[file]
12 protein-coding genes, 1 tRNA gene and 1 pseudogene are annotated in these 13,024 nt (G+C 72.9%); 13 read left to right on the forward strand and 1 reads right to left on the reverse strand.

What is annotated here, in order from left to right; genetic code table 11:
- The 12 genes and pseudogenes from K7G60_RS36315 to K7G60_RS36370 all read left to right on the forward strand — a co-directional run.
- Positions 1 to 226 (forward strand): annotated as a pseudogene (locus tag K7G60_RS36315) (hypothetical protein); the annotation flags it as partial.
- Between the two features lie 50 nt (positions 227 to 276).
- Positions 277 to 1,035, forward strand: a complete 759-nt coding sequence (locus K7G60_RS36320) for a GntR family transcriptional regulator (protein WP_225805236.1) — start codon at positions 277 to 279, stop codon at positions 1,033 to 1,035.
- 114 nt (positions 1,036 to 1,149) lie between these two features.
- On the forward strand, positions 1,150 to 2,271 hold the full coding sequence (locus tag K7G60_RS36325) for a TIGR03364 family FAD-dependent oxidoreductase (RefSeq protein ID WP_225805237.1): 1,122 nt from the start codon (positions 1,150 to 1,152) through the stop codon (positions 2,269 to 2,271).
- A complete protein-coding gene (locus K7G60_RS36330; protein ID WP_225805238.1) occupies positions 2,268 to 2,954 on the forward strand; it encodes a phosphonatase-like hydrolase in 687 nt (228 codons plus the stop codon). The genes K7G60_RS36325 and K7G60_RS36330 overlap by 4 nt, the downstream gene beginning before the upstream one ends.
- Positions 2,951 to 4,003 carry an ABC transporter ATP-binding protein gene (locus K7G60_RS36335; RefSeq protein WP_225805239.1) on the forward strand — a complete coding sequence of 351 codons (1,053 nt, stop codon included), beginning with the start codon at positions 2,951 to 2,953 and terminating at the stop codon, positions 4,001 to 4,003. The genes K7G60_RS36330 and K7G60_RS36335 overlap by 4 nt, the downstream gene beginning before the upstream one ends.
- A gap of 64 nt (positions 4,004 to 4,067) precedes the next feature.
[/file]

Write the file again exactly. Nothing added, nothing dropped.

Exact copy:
12 protein-coding genes, 1 tRNA gene and 1 pseudogene are annotated in these 13,024 nt (G+C 72.9%); 13 read left to right on the forward strand and 1 reads right to left on the reverse strand.

What is annotated here, in order from left to right; genetic code table 11:
- The 12 genes and pseudogenes from K7G60_RS36315 to K7G60_RS36370 all read left to right on the forward strand — a co-directional run.
- Positions 1 to 226 (forward strand): annotated as a pseudogene (locus tag K7G60_RS36315) (hypothetical protein); the annotation flags it as partial.
- Between the two features lie 50 nt (positions 227 to 276).
- Positions 277 to 1,035, forward strand: a complete 759-nt coding sequence (locus K7G60_RS36320) for a GntR family transcriptional regulator (protein WP_225805236.1) — start codon at positions 277 to 279, stop codon at positions 1,033 to 1,035.
- 114 nt (positions 1,036 to 1,149) lie between these two features.
- On the forward strand, positions 1,150 to 2,271 hold the full coding sequence (locus tag K7G60_RS36325) for a TIGR03364 family FAD-dependent oxidoreductase (RefSeq protein ID WP_225805237.1): 1,122 nt from the start codon (positions 1,150 to 1,152) through the stop codon (positions 2,269 to 2,271).
- A complete protein-coding gene (locus K7G60_RS36330; protein ID WP_225805238.1) occupies positions 2,268 to 2,954 on the forward strand; it encodes a phosphonatase-like hydrolase in 687 nt (228 codons plus the stop codon). The genes K7G60_RS36325 and K7G60_RS36330 overlap by 4 nt, the downstream gene beginning before the upstream one ends.
- Positions 2,951 to 4,003 carry an ABC transporter ATP-binding protein gene (locus K7G60_RS36335; RefSeq protein WP_225805239.1) on the forward strand — a complete coding sequence of 351 codons (1,053 nt, stop codon included), beginning with the start codon at positions 2,951 to 2,953 and terminating at the stop codon, positions 4,001 to 4,003. The genes K7G60_RS36330 and K7G60_RS36335 overlap by 4 nt, the downstream gene beginning before the upstream one ends.
- A gap of 64 nt (positions 4,004 to 4,067) precedes the next feature.